by Laura Harris
Last year, my older son returned from school with a “wish list” project. The only thing he wrote on his sheet of paper was, “I wish I had a friend.” As his mother, my heart broke to read those words. Although he was well liked by all his classmates, he found it difficult to make a meaningful connection to any of his peers. I want my son to reap the benefits of healthy friendships, which include an increased sense of belonging and purpose, boost in happiness, ability to cope with trauma and better physical and psychological health.
I know that as humans, we crave genuine contact with others in this world. Friendships are vital for our well-being, but they take time to develop. I also had to explain to my son that as with all relationships, friendships go through different stages and cycles, and that in some cases, friendships end.
I am well aware that with the advent of Facebook and other social media tools, the term “friend” has taken on a new meaning. I need to ask myself, what makes a good friend? According to Dr. Lissa Rankin, a true friend can be characterized as: wanting the best for the other person, showing sympathy and empathy, being honest, having understanding and compassion, enjoying each other’s company, being trustworthy, and having equal reciprocity. I told my son that in order to keep our friends, we must nurture these relationships by respecting boundaries, not becoming jealous or envious, avoiding gossip and complaining, listening, reserving judgment and respecting privacy.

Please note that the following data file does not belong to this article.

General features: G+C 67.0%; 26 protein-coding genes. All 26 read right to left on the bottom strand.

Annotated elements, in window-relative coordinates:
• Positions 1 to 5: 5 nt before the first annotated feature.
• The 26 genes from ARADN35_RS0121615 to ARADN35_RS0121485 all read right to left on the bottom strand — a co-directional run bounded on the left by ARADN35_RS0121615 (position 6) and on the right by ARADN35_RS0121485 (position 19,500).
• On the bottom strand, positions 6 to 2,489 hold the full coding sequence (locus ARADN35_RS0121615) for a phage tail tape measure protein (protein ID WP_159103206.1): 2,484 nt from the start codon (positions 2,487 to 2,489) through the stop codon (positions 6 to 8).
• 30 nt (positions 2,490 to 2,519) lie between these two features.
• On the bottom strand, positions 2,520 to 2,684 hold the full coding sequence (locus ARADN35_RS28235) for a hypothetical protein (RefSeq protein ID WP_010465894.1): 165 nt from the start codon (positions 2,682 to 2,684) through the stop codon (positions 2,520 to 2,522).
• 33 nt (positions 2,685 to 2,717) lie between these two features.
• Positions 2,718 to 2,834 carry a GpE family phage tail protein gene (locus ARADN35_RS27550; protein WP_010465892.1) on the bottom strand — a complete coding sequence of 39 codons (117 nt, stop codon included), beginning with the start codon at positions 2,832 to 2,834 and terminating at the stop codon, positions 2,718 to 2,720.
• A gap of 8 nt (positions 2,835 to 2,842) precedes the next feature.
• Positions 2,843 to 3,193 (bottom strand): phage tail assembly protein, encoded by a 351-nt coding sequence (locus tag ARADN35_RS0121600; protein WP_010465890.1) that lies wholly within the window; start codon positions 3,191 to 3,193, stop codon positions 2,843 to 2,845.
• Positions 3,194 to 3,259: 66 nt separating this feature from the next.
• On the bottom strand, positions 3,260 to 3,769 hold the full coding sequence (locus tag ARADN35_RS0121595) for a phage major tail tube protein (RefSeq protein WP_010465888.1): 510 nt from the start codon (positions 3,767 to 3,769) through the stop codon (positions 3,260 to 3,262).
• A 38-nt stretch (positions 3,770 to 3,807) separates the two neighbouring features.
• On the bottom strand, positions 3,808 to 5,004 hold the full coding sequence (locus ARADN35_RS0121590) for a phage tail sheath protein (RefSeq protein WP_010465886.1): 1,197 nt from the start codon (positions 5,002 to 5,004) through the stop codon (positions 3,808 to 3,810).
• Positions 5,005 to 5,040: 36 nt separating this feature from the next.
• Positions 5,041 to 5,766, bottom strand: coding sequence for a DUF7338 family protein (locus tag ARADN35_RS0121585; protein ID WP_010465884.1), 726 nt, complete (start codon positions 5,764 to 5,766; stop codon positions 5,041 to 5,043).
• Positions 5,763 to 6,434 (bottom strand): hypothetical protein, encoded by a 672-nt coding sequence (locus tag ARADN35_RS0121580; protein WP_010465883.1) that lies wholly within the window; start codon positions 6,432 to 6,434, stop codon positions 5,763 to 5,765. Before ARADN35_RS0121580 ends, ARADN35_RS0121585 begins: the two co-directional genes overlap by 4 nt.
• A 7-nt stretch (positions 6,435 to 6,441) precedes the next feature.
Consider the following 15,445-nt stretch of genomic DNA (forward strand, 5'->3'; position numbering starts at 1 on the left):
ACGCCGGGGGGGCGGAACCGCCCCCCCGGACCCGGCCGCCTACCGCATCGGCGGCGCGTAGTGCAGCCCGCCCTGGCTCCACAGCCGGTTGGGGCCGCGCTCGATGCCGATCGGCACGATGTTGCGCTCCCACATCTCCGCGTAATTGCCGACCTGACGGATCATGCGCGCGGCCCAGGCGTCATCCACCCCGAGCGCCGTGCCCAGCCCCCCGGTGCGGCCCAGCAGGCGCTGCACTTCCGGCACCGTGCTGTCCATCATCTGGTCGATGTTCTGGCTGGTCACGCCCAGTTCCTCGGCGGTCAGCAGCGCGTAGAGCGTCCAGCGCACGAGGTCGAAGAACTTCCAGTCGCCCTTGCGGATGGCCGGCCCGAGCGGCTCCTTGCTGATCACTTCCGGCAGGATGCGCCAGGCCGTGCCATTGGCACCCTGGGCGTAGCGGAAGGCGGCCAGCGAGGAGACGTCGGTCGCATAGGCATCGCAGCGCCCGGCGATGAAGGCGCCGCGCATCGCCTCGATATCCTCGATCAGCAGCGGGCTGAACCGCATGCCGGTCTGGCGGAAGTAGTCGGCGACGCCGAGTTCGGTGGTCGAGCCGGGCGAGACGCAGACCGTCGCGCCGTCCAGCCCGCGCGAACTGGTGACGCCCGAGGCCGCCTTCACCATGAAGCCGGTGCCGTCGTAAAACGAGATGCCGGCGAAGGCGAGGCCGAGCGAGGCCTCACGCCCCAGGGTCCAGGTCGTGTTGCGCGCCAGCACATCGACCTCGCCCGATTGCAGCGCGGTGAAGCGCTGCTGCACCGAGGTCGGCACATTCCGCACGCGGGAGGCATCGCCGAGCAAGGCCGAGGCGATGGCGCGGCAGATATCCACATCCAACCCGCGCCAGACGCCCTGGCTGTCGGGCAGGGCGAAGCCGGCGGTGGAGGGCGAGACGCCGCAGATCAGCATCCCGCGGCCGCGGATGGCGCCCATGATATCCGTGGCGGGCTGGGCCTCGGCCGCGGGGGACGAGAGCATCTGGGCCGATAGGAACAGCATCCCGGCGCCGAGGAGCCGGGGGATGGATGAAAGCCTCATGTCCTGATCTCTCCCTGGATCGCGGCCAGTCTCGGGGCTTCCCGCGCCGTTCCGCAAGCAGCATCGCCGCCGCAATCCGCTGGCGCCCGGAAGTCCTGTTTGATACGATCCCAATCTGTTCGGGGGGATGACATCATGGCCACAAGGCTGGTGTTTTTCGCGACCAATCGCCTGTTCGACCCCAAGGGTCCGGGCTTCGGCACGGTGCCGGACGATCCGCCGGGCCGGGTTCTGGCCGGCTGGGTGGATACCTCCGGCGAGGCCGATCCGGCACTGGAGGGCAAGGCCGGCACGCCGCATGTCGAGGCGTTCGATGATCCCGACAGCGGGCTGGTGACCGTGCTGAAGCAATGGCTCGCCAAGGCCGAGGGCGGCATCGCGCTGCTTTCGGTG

I am reminded of the many stories in the Bible about friendships, which are meant to inspire me. I am also warned by God through His Holy Book to be careful whom I choose for friends, as their attitudes and behaviors can impact me. With guidance from God and His ministers, I can surround myself with positive and uplifting influences in this world.